On Monday, the Dialogue broke down again, when the opposition Civic Alliance walked out on the discussions, citing the government’s unwillingness to share official letters of invitation to the international organizations mentioned above, while also refusing to address the ongoing issue of the blockades. The government later made the content of the letters public and international organizations have since verified receipt and acceptance of the invitations.  As of Thursday, June 21, the Dialogue is scheduled to resume.

When the Dialogue gets back underway, the discussion will focus on proposals to end to the political crisis. From the opposition side, members of the Civic Alliance have indicated they will simply demand that Ortega resign, and that an interim council be established to oversee new elections – the council drawn from the ranks of the opposition. Breaking with members of the Civic Alliance, the Superior Council of Private Enterprises (COSEP) joined with the Bishops, who are acting as “mediators” in discussions, to propose that elections be moved up to March of 2019 for all levels of government; the new government then taking office in April. Finally, the government has countered that it is already in the process of reforming the electoral system with the Organization of American States, and that a package of reforms will be ready in January. Elections should be held as scheduled (2021 for national elections), not moved up.

It is hard to read where this will all go at the moment. If the Civic Alliance withdraws its demands that Ortega resign and joins in the call for early elections (their original position), it will put a lot of pressure on the government to agree. However, it will also split the opposition. Some student leaders, for example, have indicated that they want Ortega out and may well continue protests regardless of what the people at the table decide. The resignation scenario – at least as proposed – would be a direct violation of Nicaragua’s constitution. The president can, of course, resign, but the National Assembly has the constitutional responsibility for selecting an interim president, and he or she would certainly come from the ranks of the Sandinista Party. Which is to say, the opposition is essentially arguing for the government to bypass the constitution, and in essence, agree to a coup d’etat. This seems unlikely.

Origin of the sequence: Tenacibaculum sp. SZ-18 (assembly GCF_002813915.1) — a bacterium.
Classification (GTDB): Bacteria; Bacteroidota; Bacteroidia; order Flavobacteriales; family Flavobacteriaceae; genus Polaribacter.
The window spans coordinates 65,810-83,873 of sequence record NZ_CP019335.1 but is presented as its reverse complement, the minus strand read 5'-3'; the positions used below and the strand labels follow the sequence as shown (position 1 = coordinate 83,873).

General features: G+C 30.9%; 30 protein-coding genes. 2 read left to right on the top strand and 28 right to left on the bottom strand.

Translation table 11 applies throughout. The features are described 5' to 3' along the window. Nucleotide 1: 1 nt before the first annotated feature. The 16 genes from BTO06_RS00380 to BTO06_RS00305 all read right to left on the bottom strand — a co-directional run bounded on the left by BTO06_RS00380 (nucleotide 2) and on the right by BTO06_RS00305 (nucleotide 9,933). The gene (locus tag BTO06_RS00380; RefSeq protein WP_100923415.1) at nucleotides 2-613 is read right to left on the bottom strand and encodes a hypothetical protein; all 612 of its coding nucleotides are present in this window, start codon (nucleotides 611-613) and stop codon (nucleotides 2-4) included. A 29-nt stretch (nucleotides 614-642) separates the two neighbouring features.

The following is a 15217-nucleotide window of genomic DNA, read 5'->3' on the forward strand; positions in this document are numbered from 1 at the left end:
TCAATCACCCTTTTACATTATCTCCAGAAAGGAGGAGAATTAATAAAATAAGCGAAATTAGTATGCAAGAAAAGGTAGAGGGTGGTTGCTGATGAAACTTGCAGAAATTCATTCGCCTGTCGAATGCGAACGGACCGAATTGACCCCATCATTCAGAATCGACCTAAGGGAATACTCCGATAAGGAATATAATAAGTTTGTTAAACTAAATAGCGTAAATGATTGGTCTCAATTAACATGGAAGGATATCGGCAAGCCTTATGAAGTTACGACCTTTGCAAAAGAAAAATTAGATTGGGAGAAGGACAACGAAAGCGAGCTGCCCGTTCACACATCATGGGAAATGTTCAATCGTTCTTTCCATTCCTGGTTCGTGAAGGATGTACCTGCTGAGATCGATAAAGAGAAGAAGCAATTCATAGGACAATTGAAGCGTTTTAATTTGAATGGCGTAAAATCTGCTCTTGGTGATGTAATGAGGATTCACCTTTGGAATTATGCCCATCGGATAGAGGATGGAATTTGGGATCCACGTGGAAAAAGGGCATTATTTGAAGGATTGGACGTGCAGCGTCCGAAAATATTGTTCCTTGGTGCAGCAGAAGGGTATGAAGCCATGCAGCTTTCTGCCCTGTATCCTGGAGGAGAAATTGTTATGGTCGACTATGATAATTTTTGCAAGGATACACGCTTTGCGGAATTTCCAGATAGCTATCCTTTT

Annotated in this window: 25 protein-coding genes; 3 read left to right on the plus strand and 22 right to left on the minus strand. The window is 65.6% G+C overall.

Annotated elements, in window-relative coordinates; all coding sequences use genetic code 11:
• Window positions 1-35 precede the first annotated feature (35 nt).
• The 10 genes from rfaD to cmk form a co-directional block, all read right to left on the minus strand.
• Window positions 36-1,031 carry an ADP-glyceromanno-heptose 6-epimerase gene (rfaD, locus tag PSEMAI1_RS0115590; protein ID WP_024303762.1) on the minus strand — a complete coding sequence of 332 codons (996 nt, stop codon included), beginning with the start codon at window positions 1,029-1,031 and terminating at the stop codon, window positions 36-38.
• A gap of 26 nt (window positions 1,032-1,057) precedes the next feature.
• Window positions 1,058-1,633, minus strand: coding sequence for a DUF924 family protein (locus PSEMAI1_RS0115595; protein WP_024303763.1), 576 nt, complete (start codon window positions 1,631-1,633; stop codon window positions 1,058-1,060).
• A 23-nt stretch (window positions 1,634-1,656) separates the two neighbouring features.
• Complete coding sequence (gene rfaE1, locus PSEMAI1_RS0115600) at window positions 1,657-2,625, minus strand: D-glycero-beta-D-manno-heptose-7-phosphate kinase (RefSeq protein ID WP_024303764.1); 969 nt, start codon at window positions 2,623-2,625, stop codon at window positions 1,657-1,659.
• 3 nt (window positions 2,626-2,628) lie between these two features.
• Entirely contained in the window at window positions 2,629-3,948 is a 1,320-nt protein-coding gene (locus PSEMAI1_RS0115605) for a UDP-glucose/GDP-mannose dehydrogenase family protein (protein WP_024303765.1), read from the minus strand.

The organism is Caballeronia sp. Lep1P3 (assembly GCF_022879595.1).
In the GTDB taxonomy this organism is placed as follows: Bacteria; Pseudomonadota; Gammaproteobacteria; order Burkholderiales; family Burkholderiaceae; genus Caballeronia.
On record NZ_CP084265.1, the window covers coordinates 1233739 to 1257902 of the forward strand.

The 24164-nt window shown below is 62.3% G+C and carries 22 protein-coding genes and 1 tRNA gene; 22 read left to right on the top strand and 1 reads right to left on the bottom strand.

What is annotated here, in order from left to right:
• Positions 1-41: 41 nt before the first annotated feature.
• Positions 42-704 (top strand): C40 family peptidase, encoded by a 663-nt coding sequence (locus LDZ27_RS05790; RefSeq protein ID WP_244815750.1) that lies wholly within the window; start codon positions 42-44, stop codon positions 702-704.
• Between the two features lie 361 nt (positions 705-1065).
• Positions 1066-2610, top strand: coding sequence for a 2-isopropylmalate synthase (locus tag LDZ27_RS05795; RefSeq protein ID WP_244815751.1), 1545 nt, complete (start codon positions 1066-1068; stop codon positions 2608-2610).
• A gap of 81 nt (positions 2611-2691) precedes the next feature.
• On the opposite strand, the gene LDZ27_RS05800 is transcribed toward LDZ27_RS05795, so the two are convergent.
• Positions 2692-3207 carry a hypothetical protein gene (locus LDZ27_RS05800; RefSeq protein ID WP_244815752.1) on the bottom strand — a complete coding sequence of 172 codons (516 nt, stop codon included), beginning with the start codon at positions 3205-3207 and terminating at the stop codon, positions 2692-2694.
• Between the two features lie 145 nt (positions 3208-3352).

The early elections proposal seems to be where the momentum is heading. This has its own pitfalls. Again, presumably the National Assembly would need to affirm a new elections calendar. If the government agrees to this at the Dialogue, the vote in the Assembly would likely follow suit. However, left out of the discussion at this point are representatives of other political parties in the county, who are not officially represented at the National Dialogue. For example it is not clear where the Constitutional Liberal Party (PLC), Nicaragua’s second largest party, stands on this process. They currently control 15% of the seats in the National Assembly and several municipalities. Perhaps they will see a chance to gain more seats, but they may also view the Civic Alliance as a threat to their position if the Alliance runs its own slate of candidates. Of course, there is also a strong chance that if early elections are held, the Sandinistas will win again. They remain the largest political party in the country, facing an opposition with no clear ideological framework or cohesion.

The United States government has now begun pressing for early elections as well. Florida Senator, Marco Rubio called for a referendum on Ortega’s government, to be followed by new elections next year. The U.S. Senate Foreign Relations Committee sent a “transitions” expert, who advised the opposition to press for early elections. The State Department joined in the call and on Tuesday dispatched the U.S. Ambassador to the OAS, Carlos Trujillo, to Nicaragua to meet with Ortega and opposition leaders separately, where he also indicated that early elections were the way out of the crisis.

As the United States has not been invited to play any kind of mediating role, taking sides in the Dialogue strikes me as an inappropriate (if far from surprising) intervention. Indeed, whatever other role the U.S. may have played in the current unrest behind the scenes, out in the open it has steadily distorted the electoral process in Nicaragua through financing opposition organizations for over 30 years. It is hard to imagine that this has not contributed to the polarization we are seeing today. And of course, the U.S. has most recently been helping opposition voices build an online messaging machine for which the international media has adopted the role of stenographer since the conflict began in April.  

As the National Dialogue continues, we remain hopeful. The Quixote Center is not advocating for a particular outcome, but we do believe the process should be determined by the people in Nicaragua – not Washington, D.C.  

 

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The Gospel According to Sanders